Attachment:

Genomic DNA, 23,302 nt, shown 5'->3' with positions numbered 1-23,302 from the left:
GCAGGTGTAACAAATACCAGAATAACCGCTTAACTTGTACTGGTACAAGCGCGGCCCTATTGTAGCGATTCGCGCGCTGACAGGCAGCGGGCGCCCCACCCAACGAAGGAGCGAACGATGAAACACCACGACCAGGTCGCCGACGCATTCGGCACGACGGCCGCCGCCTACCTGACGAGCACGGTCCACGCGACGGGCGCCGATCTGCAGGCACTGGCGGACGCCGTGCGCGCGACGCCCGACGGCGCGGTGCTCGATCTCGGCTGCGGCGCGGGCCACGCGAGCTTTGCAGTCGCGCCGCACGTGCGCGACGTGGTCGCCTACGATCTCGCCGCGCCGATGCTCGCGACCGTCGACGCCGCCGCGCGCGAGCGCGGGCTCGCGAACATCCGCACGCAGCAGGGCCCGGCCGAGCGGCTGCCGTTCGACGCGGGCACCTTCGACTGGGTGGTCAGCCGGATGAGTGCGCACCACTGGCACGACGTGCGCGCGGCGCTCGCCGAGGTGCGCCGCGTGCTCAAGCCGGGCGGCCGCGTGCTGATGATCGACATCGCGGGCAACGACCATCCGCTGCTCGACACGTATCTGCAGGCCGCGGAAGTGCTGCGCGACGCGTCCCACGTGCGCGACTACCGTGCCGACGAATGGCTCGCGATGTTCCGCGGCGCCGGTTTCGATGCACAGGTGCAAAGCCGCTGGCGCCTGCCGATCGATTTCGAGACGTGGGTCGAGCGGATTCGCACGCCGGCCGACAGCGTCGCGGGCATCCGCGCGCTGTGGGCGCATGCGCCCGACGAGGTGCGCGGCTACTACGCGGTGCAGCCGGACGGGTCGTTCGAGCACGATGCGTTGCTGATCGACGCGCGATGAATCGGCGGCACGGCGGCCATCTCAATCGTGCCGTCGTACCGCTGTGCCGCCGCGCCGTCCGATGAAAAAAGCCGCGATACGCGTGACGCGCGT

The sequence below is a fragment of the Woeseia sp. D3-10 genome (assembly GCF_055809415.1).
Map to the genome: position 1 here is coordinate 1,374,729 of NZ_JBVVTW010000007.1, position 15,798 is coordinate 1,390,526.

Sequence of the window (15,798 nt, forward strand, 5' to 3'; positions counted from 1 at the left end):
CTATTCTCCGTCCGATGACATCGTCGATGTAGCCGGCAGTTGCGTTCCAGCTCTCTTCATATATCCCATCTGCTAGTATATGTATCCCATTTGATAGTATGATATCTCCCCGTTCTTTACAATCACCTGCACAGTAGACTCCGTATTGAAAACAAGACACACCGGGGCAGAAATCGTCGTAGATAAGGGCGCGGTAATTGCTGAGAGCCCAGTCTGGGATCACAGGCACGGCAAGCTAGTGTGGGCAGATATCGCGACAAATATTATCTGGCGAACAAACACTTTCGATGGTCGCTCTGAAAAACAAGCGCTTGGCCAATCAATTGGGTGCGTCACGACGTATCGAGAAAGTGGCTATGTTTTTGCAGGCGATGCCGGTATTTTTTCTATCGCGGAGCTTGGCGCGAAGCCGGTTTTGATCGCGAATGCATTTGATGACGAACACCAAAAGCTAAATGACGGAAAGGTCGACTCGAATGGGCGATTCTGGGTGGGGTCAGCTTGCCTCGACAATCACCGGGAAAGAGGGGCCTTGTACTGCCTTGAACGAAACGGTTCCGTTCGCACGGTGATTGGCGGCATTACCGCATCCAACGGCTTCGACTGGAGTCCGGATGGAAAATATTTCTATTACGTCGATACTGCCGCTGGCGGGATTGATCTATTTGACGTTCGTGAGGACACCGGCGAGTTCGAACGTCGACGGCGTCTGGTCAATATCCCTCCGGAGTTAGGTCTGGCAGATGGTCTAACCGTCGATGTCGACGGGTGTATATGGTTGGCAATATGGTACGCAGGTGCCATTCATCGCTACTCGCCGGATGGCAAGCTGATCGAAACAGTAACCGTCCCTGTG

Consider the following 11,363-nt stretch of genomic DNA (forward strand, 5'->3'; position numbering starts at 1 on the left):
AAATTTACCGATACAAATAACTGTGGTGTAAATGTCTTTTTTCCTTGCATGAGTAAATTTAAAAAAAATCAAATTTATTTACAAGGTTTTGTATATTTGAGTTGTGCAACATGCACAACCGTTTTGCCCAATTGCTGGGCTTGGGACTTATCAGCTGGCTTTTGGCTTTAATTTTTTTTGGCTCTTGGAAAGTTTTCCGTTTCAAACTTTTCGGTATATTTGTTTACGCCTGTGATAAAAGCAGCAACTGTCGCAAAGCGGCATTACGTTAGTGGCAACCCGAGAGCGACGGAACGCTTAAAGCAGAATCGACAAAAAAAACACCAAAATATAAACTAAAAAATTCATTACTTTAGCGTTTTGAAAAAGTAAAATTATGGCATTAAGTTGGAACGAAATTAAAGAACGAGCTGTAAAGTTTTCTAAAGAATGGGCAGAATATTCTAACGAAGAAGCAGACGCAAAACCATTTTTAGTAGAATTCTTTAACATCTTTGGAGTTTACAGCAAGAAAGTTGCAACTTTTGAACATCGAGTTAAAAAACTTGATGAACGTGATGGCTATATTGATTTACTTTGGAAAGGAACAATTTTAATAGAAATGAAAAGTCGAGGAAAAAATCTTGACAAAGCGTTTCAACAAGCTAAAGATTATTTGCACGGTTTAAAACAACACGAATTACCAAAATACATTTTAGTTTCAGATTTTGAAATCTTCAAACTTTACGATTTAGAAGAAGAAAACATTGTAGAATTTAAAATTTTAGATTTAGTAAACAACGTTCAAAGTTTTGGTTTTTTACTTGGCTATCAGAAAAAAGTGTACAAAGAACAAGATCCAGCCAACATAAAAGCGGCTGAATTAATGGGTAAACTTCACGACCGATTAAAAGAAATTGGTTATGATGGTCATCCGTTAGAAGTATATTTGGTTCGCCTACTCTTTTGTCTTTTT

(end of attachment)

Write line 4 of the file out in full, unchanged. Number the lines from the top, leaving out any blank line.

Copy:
Map to the genome: position 1 here is coordinate 1,374,729 of NZ_JBVVTW010000007.1, position 15,798 is coordinate 1,390,526.